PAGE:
Near the road was a great crowd of stragglers, the 48th Indiana, 6th Iowa and 80th Ohio, and a few from other Regiments. Nearly all of our Regiments were with us except the killed and wounded. It had now been dark some time - we distributed cartridges by candle light. We were directed to remain where we were. Harry Lumbuck of my old Company gave me a bit of hard cracker and sugar which I divided with Lieutenant White who had none.
We were near the hospital and could constantly hear the groans of the wounded. We lay down near the road to get a little rest expecting a hard day's work on the morrow. The ambulances were running all night moving the wounded to the rear. I visited the hospital once in the night. It was a bloody sight. I noticed two lying on the ground who had just had their legs taken off above the knees.
About 11 o'clock there was quite a brisk picket firing. We had our horses saddled and everything ready to work. During the remainder of night we were quiet, not withstanding the great bustle, stir and passing of ambulances within a few feet of where we lay, I slept quite soundly.
Between 3 and 4 o'clock on the morning of the 20th we moved a short distance and formed a line of battle right in line of road. Stanley's Division had the front. We remained in line until break of day - moved a short distance to the rear, halted in road and those who were fortunate enough to have coffee made coffee and ate. My old friend of Company F gave me a cup of tea and some crackers which were delicious.
Here we heard from whom we supposed had been killed. Here during our hours of halt, the scenes of the evening before and the night were fully discussed - everybody talking. The fact that those present were so fortunate to exist left not withstanding their sorrow for their comrades told what they were doing, saying, how acting when the fatal shot struck them.
After our meager repose the brigade returned again toward town and passed back by the hospital and along the road into the battlefield where details were made to convey the wounded still on the field and to bury the dead of both armies; the Colonel being engaged away from the Regiment. I was obliged to remain most of the time with it.
As we passed by the hospital saw quite a pile of legs, arms, hands and feet which had been amputated and thrown together. From here on the dying and dead were stretched along the road. At first they were all blue uniforms but when we approached the rebel line of battle the butternuts lay in profusion. Between the line, blue and butternut were intermingled. The ground, grass and bushes were smeared and spattered with blood and limbs and mangled bodies lay thick around.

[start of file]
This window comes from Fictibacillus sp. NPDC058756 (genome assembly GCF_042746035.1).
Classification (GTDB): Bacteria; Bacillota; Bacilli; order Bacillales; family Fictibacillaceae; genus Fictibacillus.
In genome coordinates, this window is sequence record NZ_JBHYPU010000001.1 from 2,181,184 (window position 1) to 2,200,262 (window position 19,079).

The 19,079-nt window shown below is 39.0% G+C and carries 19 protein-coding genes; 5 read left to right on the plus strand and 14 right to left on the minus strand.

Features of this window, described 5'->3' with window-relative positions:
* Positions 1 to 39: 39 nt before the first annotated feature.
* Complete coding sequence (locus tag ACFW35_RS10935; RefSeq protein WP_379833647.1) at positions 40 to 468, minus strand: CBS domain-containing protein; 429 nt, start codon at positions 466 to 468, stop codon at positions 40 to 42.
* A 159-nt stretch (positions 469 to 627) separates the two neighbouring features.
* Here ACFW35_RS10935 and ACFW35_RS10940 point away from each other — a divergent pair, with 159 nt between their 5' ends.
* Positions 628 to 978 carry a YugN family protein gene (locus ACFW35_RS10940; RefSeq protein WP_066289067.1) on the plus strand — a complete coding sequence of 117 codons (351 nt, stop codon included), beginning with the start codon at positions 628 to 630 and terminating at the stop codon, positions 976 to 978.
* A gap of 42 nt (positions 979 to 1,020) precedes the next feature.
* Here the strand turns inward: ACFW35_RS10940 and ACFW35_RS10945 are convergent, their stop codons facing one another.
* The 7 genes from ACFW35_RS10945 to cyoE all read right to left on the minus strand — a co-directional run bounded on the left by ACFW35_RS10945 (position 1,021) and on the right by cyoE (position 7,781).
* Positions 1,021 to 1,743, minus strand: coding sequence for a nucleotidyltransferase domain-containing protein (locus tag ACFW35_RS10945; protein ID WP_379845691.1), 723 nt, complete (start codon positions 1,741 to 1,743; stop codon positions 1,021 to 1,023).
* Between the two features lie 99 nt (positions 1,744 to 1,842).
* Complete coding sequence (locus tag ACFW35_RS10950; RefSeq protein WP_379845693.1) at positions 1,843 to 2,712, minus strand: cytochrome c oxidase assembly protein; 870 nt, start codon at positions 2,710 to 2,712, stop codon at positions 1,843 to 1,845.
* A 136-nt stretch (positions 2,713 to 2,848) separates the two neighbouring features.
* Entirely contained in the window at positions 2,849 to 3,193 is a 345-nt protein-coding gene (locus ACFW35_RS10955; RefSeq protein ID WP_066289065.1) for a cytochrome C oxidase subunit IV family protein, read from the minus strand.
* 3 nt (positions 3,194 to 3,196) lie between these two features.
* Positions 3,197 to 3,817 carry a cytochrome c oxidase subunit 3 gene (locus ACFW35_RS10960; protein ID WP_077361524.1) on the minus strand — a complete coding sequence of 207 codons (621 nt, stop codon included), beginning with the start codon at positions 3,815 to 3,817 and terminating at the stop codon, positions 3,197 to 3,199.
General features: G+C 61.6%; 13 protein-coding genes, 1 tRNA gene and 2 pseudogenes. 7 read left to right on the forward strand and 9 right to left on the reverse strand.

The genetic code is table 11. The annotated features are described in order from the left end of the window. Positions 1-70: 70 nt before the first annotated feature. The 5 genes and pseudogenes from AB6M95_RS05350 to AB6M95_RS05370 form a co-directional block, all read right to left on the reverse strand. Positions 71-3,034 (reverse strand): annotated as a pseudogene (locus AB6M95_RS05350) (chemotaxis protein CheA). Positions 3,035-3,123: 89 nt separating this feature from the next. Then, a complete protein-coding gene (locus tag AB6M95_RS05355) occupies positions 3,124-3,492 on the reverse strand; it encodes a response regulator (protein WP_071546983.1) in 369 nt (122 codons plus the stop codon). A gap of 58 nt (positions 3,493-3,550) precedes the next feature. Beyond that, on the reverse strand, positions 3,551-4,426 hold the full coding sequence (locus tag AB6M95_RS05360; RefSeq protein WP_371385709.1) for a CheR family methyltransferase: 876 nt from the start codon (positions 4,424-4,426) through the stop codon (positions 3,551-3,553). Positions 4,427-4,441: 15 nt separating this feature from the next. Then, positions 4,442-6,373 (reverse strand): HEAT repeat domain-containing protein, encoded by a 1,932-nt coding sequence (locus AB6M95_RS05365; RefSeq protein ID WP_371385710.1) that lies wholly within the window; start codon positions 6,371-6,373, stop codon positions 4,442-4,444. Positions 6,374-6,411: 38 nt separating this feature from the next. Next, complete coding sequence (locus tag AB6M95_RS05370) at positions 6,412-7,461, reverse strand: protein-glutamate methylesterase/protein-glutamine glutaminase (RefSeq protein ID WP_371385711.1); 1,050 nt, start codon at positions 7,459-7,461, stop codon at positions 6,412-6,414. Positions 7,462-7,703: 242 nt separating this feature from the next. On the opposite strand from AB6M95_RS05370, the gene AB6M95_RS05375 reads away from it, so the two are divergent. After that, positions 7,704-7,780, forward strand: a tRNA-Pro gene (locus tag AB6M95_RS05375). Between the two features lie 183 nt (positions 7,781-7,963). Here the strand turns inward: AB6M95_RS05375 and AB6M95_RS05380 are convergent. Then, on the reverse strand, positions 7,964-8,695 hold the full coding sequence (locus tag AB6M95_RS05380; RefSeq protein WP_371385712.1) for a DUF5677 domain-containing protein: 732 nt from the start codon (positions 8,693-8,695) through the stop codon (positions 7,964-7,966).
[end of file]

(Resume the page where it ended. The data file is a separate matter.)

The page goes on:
Saw two rebel brothers lying one partly on the other. I thought they had found a file with the bottle as shot of grape. The rebel corps were very black in the face supposed to have been caused by being intoxicated at the time of death. When in close contact the men said they could smell whiskey on their breath.
Saw Lieutenant Holcomb and acting Lieutenant Lister. The expression of Holcomb's countenance was firm and tense. Lister had the appearance of having bled to death. He was shot through the thigh and had tied a strap around his leg to stop the blood. To see so many noble boys lying dead on the field caused one to reflect that the glory of the field was dearly bought. Saw most of the dead and wounded of Company F either on the field or along the road or near the hospital and passing in the ambulance. Remained on the battlefield until about noon, then leaving a detail to finish burying the dead returned to Jacinto road 6 miles and bivouacked for the night. Boys had plenty of fresh beef and sweet potatoes.
With all our advances in technology, medicine, and efficiency in killing each other... I don't think that war has really changed all that much in 143 years.
Ezekiel Silas Sampson, my great-great-grandfather (his daughter was my father's much beloved and fondly remembered "GrannyBird"), went on writing in his diary until spring of the following year, including the battles of Champion Hill and Vicksburg, but then he stops writing...
... except for lists of the names of the dead and wounded.
On this Memorial Day let us not simply remember our own loved and lost warriors but the hell we as a society put them through by not working towards real solutions to the common problems we, all societies, face in this world.